TENSION between the use of recommendations from learned societies and the realities of frontline clinical diagnosis and treatment of women with severe iron deficiency anaemia has been highlighted in the latest MJA.
In an anonymous Perspectives article, the father of a young woman with severe iron deficiency anaemia (IDA) called on the Gastroenterological Society of Australia (GESA) to review its professional recommendations after his daughter died of colorectal cancer (CRC). (1)
Representatives of GESA responded, saying while it was important to make an early diagnosis in CRC it had to be weighed against the risk of overinvestigating young women with iron deficiency. (2)
The woman was 22 years old when she first presented to her GP with fatigue and general malaise. She had severe IDA (haemoglobin of 61 g/L) and was prescribed iron supplements over 6 months, with minor improvement.
A gastroscopy then found no sign of coeliac disease and she returned to her GP for further iron supplementation.
Eleven months later a lump in her lower abdomen was investigated via colonoscopy and colectomy, which revealed a caecal cancer that had spread to her lymph nodes and liver. She died of metastatic colon cancer at age 29 years.
Leading gastroenterologist Professor Terry Bolin, of the Gastrointestinal and Liver Clinic in Sydney, told MJA InSight the case highlighted that interpretation and specificity of IDA guidelines were crucial.
“We all know you can get bowel cancer at a young age”, he said. “You can’t apply screening principles to individualised situations.”
In his article her father wrote that before his daughter’s diagnosis she saw several GPs, a gastroenterologist and later a general physician, “none of whom recognised that she was suffering from colon cancer”.
The current GESA iron deficiency recommendations advise a colonoscopy for asymptomatic women only if they are over 50 years of age, but for all age groups if they have bowel symptoms. (3)
“I believe that [GESA] should review the professional guidelines … in this regard”, the patient’s father wrote. “[They] clearly need much greater specificity, and where exceptionally low initial haemoglobin readings apply, both endoscopy and colonoscopy should be performed immediately [in all age groups].”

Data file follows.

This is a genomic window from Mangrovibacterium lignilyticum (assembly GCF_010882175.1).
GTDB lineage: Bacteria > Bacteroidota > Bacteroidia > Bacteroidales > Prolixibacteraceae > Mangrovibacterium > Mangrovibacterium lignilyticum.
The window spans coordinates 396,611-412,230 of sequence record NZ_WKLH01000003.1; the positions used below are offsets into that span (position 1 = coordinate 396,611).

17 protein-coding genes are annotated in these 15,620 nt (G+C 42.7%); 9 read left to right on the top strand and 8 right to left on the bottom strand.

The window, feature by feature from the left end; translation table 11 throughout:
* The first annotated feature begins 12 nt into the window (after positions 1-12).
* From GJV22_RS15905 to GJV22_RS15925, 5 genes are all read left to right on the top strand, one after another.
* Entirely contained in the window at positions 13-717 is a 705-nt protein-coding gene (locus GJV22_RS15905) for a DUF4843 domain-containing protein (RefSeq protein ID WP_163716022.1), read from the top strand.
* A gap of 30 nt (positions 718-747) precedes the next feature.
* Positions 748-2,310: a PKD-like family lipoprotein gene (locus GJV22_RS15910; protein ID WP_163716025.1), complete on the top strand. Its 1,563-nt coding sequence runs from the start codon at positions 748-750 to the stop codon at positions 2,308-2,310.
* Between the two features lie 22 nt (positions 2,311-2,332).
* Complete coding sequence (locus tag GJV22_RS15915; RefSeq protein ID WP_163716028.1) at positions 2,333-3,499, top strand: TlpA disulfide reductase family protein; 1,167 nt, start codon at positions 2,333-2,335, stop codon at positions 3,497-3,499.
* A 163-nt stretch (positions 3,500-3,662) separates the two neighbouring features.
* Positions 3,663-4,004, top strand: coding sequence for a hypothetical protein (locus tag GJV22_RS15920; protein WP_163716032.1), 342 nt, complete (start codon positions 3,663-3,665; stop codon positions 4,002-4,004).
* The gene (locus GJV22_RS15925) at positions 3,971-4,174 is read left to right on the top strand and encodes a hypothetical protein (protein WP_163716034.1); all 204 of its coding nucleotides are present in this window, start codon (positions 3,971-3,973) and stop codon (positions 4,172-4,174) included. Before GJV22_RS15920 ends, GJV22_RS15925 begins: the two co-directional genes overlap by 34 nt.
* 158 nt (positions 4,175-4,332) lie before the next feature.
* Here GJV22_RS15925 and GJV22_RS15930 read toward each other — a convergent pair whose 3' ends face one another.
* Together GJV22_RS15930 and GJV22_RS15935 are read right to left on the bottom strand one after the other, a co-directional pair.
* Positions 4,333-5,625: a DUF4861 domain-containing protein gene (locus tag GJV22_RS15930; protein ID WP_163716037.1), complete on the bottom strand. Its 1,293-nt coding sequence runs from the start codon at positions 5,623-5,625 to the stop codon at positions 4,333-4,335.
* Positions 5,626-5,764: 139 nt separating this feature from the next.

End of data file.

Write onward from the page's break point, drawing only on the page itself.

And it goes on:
Professor Bolin said the GESA recommendations were open to interpretation.
“You can’t treat someone with a severely low haemoglobin count, who is neither menorrhagic nor vegan, for [a long period of time] with little improvement and not send them for a colonoscopy”, he said.
In their reply to the patient’s father, the GESA acknowledged that given the woman had persisting IDA despite iron supplementation, she would have fallen within their “recommendations for further diagnostic investigation”.
However, they said IDA was common and CRC was rare in young women, and that the recommendations were written in that context.
“While it is important to make an accurate and early diagnosis of CRC, it is also important to avoid overinvestigating young women with iron deficiency who have a more likely cause such as menstrual loss and/or inadequate diet and who respond appropriately to iron replacement and gynaecological treatment”, the authors wrote.
Professor Martin Tattersall, from the department of cancer medicine at the University of Sydney, expressed reservations about the response from the GESA.
“I think they deflected the issue to the investigation of IDA rather than investigating a young woman with a haemoglobin count way outside the mean they describe for her age group”, Professor Tattersall told MJA InSight.
“We’re not talking about screening asymptomatic people here. Saying that iron deficiency is common is fine. But that is not the same thing as anaemia levels of 61 g/L; not by a long way.”
Professor Graeme Young, from Flinders University’s Centre for Innovation in Cancer in Adelaide, said he did not feel the problem was with the GESA recommendations themselves.
“The problem is in the implementation of guidelines”, he told MJA InSight. “Guidelines are essential, they’re constructed by experts and careful attention is paid to the hard evidence. But guidelines without proper implementation don’t necessarily always lead to the right outcomes.”